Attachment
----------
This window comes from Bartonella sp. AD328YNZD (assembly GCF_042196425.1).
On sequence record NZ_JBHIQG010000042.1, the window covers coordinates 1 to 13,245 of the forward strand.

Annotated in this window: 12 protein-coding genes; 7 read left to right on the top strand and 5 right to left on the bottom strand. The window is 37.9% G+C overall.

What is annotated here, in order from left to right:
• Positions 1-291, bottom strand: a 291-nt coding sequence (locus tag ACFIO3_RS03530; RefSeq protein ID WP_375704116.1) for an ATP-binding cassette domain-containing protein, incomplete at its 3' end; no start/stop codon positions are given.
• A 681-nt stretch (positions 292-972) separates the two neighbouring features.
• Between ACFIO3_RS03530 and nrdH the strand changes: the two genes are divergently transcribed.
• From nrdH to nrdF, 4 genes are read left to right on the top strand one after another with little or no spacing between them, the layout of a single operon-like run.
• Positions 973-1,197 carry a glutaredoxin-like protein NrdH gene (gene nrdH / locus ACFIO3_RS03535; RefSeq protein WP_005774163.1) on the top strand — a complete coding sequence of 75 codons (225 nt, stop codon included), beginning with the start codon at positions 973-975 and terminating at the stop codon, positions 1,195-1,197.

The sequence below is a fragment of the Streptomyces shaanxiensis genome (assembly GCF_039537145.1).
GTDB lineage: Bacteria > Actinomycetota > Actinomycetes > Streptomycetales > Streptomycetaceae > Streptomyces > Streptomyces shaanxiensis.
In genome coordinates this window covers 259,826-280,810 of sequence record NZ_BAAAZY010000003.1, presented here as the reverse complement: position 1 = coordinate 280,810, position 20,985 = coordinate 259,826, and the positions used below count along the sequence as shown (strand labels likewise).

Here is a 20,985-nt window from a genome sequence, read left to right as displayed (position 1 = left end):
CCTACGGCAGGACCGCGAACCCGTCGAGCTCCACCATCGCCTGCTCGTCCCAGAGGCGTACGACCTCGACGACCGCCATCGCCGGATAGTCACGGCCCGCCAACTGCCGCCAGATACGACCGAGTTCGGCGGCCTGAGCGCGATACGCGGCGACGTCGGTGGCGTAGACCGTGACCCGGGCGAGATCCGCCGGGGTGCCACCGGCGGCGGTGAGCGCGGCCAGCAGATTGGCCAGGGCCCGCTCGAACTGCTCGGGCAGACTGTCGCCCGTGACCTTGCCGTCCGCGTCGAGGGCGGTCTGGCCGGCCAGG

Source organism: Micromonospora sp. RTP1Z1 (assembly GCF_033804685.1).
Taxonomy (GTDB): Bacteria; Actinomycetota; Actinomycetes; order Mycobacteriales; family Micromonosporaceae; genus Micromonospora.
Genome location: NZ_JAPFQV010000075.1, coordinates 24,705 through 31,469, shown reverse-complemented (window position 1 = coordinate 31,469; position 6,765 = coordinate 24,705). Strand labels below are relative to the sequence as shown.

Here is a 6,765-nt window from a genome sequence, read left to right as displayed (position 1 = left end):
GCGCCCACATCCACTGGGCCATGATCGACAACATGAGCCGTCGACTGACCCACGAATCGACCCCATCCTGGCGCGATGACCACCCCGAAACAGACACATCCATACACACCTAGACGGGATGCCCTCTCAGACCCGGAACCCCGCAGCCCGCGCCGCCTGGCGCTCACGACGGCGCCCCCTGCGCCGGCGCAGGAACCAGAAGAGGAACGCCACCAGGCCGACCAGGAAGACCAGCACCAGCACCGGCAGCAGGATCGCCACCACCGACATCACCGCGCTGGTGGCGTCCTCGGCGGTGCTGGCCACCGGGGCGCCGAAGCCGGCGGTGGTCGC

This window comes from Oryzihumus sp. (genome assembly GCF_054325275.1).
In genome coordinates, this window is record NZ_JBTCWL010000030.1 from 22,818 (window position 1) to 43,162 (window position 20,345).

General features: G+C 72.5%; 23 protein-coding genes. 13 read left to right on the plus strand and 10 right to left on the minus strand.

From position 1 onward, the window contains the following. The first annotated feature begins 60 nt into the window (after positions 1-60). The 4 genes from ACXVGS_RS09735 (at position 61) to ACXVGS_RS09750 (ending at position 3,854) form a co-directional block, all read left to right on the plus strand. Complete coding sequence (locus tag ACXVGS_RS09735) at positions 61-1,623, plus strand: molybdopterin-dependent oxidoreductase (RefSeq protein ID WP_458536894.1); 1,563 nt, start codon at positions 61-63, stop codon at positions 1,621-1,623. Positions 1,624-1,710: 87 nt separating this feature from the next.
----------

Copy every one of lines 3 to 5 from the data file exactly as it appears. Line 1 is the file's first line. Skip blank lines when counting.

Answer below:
Annotated in this window: 12 protein-coding genes; 7 read left to right on the top strand and 5 right to left on the bottom strand. The window is 37.9% G+C overall.

What is annotated here, in order from left to right:
• Positions 1-291, bottom strand: a 291-nt coding sequence (locus tag ACFIO3_RS03530; RefSeq protein ID WP_375704116.1) for an ATP-binding cassette domain-containing protein, incomplete at its 3' end; no start/stop codon positions are given.